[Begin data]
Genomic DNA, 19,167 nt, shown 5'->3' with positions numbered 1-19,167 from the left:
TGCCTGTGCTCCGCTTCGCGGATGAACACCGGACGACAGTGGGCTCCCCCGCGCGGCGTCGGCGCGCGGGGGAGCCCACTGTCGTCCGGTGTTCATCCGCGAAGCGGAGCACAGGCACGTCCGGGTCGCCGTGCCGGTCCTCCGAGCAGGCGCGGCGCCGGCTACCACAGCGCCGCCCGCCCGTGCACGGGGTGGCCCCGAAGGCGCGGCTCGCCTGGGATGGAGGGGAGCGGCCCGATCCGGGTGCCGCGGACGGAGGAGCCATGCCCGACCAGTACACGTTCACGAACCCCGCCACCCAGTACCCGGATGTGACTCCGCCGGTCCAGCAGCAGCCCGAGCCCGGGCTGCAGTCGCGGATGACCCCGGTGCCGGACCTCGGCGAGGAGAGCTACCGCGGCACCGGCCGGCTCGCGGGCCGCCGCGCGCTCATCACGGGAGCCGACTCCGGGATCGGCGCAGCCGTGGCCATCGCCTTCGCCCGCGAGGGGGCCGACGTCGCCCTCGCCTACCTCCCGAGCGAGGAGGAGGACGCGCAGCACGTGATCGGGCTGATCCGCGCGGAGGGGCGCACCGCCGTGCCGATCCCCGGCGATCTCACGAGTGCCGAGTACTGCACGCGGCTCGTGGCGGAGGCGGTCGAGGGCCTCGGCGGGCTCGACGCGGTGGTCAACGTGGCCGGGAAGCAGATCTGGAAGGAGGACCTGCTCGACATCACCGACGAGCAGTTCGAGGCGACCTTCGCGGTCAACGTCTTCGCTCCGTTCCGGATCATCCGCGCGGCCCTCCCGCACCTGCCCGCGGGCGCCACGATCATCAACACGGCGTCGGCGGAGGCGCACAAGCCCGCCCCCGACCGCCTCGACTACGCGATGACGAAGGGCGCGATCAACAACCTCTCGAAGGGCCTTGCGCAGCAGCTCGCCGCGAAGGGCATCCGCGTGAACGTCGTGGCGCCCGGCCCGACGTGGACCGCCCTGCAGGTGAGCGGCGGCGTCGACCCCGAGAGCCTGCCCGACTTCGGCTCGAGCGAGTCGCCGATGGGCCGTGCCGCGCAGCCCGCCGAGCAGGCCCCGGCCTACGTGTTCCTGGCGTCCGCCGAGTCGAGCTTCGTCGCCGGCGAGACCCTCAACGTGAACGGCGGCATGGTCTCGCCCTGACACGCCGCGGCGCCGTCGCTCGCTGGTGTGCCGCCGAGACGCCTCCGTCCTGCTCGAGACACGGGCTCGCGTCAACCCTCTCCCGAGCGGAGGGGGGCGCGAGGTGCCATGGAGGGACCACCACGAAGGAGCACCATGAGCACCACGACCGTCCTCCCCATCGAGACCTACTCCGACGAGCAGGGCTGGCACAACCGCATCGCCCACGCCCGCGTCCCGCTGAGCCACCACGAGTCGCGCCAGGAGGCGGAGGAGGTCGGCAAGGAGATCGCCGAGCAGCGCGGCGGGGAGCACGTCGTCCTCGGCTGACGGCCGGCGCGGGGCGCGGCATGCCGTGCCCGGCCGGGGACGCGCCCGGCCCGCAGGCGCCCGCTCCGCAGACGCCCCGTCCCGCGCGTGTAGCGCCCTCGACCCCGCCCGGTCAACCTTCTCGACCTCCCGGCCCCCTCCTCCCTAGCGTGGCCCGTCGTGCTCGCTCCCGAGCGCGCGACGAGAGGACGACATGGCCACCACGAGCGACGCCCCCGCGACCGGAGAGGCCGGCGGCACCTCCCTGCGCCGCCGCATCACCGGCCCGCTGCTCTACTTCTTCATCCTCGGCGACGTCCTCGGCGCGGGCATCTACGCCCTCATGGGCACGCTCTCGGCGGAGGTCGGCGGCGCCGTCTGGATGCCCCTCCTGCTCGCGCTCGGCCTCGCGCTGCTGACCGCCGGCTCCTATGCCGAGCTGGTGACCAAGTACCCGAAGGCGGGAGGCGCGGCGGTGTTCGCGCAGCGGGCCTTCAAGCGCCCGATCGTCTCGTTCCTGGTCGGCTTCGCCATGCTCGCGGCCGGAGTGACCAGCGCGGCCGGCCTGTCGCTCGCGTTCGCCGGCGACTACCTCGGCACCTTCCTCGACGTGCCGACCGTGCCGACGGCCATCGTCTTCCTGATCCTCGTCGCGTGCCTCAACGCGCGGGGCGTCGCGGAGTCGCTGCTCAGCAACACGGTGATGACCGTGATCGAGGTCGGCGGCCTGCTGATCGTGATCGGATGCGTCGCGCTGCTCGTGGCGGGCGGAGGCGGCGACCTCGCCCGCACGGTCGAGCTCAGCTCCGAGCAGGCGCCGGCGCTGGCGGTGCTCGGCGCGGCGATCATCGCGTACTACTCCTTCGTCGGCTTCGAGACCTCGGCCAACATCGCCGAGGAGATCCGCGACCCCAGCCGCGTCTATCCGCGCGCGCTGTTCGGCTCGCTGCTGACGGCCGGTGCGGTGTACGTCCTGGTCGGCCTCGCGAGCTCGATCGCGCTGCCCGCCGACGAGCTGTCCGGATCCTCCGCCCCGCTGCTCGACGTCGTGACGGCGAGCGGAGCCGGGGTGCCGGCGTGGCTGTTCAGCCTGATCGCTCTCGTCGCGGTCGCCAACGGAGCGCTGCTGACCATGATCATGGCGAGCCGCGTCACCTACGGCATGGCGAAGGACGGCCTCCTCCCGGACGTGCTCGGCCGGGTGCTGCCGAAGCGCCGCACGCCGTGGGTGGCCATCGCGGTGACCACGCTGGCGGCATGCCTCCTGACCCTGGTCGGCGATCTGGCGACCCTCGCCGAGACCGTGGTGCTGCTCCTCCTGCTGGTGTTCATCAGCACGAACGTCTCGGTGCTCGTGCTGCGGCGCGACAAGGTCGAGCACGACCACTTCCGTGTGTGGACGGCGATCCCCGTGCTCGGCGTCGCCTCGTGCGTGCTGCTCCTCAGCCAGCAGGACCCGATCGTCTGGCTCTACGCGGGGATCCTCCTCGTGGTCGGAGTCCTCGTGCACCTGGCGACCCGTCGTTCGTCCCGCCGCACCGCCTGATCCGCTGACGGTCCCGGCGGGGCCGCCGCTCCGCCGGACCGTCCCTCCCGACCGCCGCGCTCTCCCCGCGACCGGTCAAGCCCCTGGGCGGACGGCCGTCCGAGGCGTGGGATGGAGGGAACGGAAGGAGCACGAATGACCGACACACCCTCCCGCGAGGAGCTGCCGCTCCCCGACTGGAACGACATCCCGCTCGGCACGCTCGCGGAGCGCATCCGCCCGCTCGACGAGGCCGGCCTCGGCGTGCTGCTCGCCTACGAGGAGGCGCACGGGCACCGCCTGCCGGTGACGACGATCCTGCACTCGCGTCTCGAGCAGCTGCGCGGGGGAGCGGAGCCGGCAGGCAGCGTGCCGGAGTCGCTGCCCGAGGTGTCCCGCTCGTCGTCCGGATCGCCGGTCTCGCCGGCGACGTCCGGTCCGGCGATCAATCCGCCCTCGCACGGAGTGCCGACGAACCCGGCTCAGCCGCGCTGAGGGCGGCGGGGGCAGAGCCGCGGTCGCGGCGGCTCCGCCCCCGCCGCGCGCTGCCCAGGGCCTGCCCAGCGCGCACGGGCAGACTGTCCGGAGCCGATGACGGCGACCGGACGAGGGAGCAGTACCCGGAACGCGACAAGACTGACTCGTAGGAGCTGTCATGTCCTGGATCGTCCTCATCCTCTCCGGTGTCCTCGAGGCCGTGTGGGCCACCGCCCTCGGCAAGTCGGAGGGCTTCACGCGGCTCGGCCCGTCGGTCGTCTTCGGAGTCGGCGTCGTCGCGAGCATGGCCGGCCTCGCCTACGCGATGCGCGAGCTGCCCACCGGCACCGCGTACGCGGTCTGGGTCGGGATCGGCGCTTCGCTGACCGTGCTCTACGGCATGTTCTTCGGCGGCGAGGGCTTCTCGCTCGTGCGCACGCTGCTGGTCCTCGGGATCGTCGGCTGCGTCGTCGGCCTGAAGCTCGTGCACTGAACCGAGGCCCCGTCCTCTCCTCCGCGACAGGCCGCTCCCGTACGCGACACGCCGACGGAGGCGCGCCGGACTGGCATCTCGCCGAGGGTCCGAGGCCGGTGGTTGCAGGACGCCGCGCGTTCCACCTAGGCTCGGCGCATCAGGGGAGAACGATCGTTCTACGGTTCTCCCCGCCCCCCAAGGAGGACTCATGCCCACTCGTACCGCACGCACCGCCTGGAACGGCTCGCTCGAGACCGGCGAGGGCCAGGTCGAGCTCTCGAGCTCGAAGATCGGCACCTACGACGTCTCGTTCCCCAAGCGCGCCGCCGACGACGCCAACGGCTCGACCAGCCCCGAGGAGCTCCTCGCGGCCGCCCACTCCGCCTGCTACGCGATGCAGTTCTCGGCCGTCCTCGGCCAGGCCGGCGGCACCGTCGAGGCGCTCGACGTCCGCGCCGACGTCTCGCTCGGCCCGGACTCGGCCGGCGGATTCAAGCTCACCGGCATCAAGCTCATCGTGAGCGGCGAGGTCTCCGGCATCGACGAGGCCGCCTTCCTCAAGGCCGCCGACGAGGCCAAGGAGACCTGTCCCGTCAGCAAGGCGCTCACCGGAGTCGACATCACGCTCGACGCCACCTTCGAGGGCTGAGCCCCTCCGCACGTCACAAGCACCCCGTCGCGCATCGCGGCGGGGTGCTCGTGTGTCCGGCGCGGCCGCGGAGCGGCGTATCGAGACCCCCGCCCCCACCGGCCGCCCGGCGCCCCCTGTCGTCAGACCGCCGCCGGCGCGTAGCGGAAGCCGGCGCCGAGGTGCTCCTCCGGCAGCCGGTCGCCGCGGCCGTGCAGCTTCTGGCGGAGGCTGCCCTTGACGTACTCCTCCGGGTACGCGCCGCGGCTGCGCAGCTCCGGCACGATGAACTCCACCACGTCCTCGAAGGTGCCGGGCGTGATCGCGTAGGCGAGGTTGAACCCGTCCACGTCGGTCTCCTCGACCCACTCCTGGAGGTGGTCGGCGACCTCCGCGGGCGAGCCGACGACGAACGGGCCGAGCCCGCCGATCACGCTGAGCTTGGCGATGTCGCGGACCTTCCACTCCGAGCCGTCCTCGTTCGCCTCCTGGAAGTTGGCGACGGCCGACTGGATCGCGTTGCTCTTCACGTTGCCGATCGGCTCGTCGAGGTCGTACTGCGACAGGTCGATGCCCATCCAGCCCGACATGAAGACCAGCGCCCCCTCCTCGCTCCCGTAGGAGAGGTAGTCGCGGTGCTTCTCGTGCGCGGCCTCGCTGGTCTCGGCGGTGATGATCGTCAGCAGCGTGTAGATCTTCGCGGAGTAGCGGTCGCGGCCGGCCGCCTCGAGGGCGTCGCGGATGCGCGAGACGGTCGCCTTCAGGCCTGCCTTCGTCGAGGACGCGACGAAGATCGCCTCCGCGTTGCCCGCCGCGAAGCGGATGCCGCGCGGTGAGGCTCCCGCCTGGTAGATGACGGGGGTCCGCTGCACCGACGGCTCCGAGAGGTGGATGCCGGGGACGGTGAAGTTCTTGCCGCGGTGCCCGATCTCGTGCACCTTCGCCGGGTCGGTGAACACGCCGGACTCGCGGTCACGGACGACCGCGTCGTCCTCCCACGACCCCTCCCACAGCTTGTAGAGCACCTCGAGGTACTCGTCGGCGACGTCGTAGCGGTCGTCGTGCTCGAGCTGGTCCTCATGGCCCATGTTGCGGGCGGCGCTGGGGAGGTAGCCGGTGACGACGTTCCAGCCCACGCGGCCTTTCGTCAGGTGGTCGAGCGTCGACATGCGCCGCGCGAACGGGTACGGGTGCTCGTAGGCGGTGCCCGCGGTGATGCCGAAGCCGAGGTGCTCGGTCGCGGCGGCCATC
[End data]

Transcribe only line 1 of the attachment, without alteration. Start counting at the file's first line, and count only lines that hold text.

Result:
Genomic DNA, 19,167 nt, shown 5'->3' with positions numbered 1-19,167 from the left: